Friday, October 16, 2020

John MacKenna

Two new books from The Harvest Press have been launched recently and both are set in Co Kildare.

The Winter Dress, a novel by Angela Keogh, has been described as particularly apt for the times we live in. Set mostly in and around south Kildare during the Black Death, the book tells the stories of two travellers whose paths cross as they shelter for the night at a monastery. One is Rose, a wild, Irish dressmaker from Tristledermot (Castledermot) who is travelling to Kilkenny to find a man with whom she fell in love. The second is Brother John, a Norman monk who has lost his faith and is returning to Tristledermot after a 20-year absence.

In a time when a terrifying epidemic is spreading across the land, the pair spend the night in conversation and find they have more in common than they first thought. It’s a story of love, loss, heartache, hope and resilience and was a winner at the 2020 Irish Writers’ Centre Novel Fair. Angela lives and works in Carlow and this is her first novel.

“Winning the Irish Novel Fair award was a huge boost,” she said, “but getting the novel published and into the readers’ hands is even more important. Writers want to have their books read.”

Commenting on the coincidence of the book coming out during a pandemic, she added that “when I wrote the book, over the last four years, I had no idea that it would be published during a pandemic that has so much in common with the Black Death. I hope the readers find the parallels interesting”.

Angela is currently working on a new novel set in contemporary times and two of her radio plays will broadcast in the coming months.

The second book from The Harvest Press is I Knew This Place, a collection of 85 essays from the RTE Radio 1 programme Sunday Miscellany, written and broadcast by John MacKenna over the past 15 years.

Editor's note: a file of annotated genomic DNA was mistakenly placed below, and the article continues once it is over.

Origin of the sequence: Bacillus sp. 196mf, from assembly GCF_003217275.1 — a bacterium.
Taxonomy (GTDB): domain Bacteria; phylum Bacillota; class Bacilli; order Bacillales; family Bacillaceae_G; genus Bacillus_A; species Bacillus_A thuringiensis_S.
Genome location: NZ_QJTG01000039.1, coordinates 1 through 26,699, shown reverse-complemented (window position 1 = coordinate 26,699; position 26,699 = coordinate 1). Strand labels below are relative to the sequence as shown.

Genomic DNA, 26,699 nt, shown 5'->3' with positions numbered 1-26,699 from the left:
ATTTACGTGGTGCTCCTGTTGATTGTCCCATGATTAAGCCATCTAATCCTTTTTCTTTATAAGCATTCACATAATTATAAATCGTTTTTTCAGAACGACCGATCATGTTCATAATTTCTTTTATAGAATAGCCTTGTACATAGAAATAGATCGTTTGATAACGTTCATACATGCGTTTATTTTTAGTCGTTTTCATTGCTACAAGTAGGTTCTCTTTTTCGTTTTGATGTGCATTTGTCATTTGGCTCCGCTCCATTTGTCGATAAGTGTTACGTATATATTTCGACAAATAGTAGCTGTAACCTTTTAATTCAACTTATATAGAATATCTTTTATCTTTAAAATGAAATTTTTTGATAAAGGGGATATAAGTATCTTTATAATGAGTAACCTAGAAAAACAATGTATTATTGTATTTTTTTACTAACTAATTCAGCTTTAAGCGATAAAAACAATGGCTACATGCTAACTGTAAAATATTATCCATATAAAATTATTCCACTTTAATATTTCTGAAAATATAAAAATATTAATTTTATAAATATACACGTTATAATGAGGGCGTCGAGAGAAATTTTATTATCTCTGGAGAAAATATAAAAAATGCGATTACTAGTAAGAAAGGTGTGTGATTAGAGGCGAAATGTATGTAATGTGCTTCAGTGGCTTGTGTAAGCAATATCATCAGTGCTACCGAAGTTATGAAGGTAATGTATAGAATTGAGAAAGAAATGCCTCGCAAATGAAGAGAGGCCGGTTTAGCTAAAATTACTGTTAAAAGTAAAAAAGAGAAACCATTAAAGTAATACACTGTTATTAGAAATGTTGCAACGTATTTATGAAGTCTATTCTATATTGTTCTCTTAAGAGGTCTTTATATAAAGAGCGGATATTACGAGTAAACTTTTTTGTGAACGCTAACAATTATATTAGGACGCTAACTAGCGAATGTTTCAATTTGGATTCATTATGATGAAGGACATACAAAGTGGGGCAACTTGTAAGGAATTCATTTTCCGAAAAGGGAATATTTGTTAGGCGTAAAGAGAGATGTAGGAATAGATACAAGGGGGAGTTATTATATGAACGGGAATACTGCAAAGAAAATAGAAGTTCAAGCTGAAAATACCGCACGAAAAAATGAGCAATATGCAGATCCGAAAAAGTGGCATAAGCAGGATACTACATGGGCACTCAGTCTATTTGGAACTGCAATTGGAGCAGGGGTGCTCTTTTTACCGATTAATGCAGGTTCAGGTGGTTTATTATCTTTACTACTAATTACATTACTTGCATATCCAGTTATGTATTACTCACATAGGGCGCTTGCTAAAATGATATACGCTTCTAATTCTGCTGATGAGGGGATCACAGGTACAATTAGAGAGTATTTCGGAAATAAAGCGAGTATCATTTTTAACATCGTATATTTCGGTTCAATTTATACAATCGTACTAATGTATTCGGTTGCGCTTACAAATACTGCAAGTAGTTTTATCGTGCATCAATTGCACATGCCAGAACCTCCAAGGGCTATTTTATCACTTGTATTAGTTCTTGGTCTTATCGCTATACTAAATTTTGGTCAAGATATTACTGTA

Many of the stories in the book are set in and around John’s native Castledermot and the south Kildare area, and deal with everything from robbing orchards to ghosts in his car. Not all of the material is set locally, however, and the essays range from Greece to London and Hollyhead to America. I Knew This Place is John’s 21st book.

He explained that “these are stories drawn from the landscape of south Kildare, from events in my own life and from the characters among whom I grew up. They’re light and dark – just like life. But I’m really happy to have them available in book form”.

Both books are available in bookshops throughout Kildare, at Behan’s and the community centre in Castledermot, the Heritage Centre in Athy, as well as online at

The Harvest Press was one of the more positive outcomes of the Covid-19 lockdown, an idea dreamed up in March and which came to fruition this autumn. It was established by Angela and John and submissions will be open during January and February of 2021. They accept fiction, non-fiction and poetry but don’t accept children’s books, art books, crime, teenage fiction or science fiction. More details about The Harvest Press and submissions are available on the website.

I asked John whether it’s been an enjoyable experience so far, and he said that “it’s been fairly frenetic, which is great”. He added that “the bookshops in Kildare, Carlow, Kilkenny have been absolutely fantastic, they’ve been really encouraging, every one of them have taken books from us and actually I’m just doing a second delivery here to Kilcullen to the Woodbine bookshop”.

John said that “we’re open for submissions in January and February of next year… we’ll be open for submissions for two months and then we’re hoping to do three to four books a year, that’s about as many as we could possibly manage. But that’s the plan for starters anyway and we’ll see how it goes from there”.

By Conor Forrest
Contact Newsdesk: 045 432147

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